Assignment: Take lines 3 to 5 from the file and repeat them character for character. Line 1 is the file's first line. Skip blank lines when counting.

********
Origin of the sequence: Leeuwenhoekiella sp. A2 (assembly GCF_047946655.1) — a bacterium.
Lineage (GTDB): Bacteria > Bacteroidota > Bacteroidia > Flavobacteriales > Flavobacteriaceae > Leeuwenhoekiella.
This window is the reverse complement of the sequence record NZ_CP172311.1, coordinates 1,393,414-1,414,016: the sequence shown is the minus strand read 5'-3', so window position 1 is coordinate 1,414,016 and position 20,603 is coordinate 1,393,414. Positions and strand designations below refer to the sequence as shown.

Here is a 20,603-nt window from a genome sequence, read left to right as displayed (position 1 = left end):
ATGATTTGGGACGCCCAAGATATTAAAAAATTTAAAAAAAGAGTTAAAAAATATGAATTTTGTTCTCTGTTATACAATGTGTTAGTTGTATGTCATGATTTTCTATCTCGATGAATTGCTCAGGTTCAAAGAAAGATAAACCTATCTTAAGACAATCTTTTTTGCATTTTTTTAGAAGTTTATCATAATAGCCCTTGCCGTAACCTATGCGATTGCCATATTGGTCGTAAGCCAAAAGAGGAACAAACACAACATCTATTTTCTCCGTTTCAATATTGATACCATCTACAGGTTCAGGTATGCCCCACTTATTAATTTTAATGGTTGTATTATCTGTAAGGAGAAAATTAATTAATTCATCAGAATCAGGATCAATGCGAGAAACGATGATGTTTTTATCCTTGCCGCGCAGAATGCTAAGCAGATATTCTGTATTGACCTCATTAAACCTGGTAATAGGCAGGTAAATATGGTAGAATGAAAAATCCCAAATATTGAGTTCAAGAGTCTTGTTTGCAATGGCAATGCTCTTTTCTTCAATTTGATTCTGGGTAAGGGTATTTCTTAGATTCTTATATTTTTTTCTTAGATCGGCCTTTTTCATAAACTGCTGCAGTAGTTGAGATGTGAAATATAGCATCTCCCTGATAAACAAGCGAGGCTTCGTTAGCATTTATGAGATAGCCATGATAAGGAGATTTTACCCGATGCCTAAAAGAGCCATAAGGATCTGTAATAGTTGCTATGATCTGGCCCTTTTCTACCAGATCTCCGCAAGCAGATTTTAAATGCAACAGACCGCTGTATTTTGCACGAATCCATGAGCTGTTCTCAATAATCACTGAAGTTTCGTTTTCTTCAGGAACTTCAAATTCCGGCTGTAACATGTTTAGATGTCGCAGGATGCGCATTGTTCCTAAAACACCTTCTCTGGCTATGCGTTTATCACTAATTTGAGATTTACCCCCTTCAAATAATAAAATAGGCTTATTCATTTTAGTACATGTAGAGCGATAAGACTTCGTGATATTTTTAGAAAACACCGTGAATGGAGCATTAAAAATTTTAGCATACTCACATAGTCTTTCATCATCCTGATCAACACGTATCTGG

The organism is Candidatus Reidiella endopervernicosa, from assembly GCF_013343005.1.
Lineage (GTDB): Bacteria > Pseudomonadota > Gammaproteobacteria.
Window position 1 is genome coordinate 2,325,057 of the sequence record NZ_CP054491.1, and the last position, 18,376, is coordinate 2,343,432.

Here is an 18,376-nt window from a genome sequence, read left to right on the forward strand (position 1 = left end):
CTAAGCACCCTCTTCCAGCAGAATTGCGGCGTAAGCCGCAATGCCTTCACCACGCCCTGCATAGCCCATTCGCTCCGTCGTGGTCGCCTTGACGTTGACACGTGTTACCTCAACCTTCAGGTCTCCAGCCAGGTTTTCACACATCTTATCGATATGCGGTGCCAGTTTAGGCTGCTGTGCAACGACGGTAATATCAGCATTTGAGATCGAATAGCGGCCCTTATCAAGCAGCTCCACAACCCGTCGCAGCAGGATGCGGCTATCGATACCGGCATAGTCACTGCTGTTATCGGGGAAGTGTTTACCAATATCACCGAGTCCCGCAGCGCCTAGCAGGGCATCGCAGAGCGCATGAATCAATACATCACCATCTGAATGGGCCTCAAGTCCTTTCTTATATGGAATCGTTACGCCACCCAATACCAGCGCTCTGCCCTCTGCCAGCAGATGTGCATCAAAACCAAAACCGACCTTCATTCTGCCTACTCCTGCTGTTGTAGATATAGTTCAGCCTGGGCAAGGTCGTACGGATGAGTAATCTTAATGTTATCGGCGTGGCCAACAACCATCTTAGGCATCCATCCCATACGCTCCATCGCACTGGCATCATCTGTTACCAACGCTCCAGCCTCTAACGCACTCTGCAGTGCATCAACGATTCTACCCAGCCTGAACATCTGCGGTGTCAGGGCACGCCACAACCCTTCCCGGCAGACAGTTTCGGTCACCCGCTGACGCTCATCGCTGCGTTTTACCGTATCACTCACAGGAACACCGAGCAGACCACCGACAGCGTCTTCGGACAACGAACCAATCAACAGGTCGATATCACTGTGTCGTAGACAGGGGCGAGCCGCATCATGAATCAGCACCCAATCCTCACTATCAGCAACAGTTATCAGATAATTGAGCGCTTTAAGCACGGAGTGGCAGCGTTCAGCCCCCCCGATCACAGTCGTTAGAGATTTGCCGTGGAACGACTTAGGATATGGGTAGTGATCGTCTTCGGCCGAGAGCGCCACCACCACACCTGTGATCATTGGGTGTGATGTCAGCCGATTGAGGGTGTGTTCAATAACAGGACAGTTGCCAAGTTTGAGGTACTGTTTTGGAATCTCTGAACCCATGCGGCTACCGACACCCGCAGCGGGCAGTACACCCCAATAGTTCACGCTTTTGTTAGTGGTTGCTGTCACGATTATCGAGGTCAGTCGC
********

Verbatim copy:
This window is the reverse complement of the sequence record NZ_CP172311.1, coordinates 1,393,414-1,414,016: the sequence shown is the minus strand read 5'-3', so window position 1 is coordinate 1,414,016 and position 20,603 is coordinate 1,393,414. Positions and strand designations below refer to the sequence as shown.

Here is a 20,603-nt window from a genome sequence, read left to right as displayed (position 1 = left end):
ATGATTTGGGACGCCCAAGATATTAAAAAATTTAAAAAAAGAGTTAAAAAATATGAATTTTGTTCTCTGTTATACAATGTGTTAGTTGTATGTCATGATTTTCTATCTCGATGAATTGCTCAGGTTCAAAGAAAGATAAACCTATCTTAAGACAATCTTTTTTGCATTTTTTTAGAAGTTTATCATAATAGCCCTTGCCGTAACCTATGCGATTGCCATATTGGTCGTAAGCCAAAAGAGGAACAAACACAACATCTATTTTCTCCGTTTCAATATTGATACCATCTACAGGTTCAGGTATGCCCCACTTATTAATTTTAATGGTTGTATTATCTGTAAGGAGAAAATTAATTAATTCATCAGAATCAGGATCAATGCGAGAAACGATGATGTTTTTATCCTTGCCGCGCAGAATGCTAAGCAGATATTCTGTATTGACCTCATTAAACCTGGTAATAGGCAGGTAAATATGGTAGAATGAAAAATCCCAAATATTGAGTTCAAGAGTCTTGTTTGCAATGGCAATGCTCTTTTCTTCAATTTGATTCTGGGTAAGGGTATTTCTTAGATTCTTATATTTTTTTCTTAGATCGGCCTTTTTCATAAACTGCTGCAGTAGTTGAGATGTGAAATATAGCATCTCCCTGATAAACAAGCGAGGCTTCGTTAGCATTTATGAGATAGCCATGATAAGGAGATTTTACCCGATGCCTAAAAGAGCCATAAGGATCTGTAATAGTTGCTATGATCTGGCCCTTTTCTACCAGATCTCCGCAAGCAGATTTTAAATGCAACAGACCGCTGTATTTTGCACGAATCCATGAGCTGTTCTCAATAATCACTGAAGTTTCGTTTTCTTCAGGAACTTCAAATTCCGGCTGTAACATGTTTAGATGTCGCAGGATGCGCATTGTTCCTAAAACACCTTCTCTGGCTATGCGTTTATCACTAATTTGAGATTTACCCCCTTCAAATAATAAAATAGGCTTATTCATTTTAGTACATGTAGAGCGATAAGACTTCGTGATATTTTTAGAAAACACCGTGAATGGAGCATTAAAAATTTTAGCATACTCACATAGTCTTTCATCATCCTGATCAACACGTATCTGG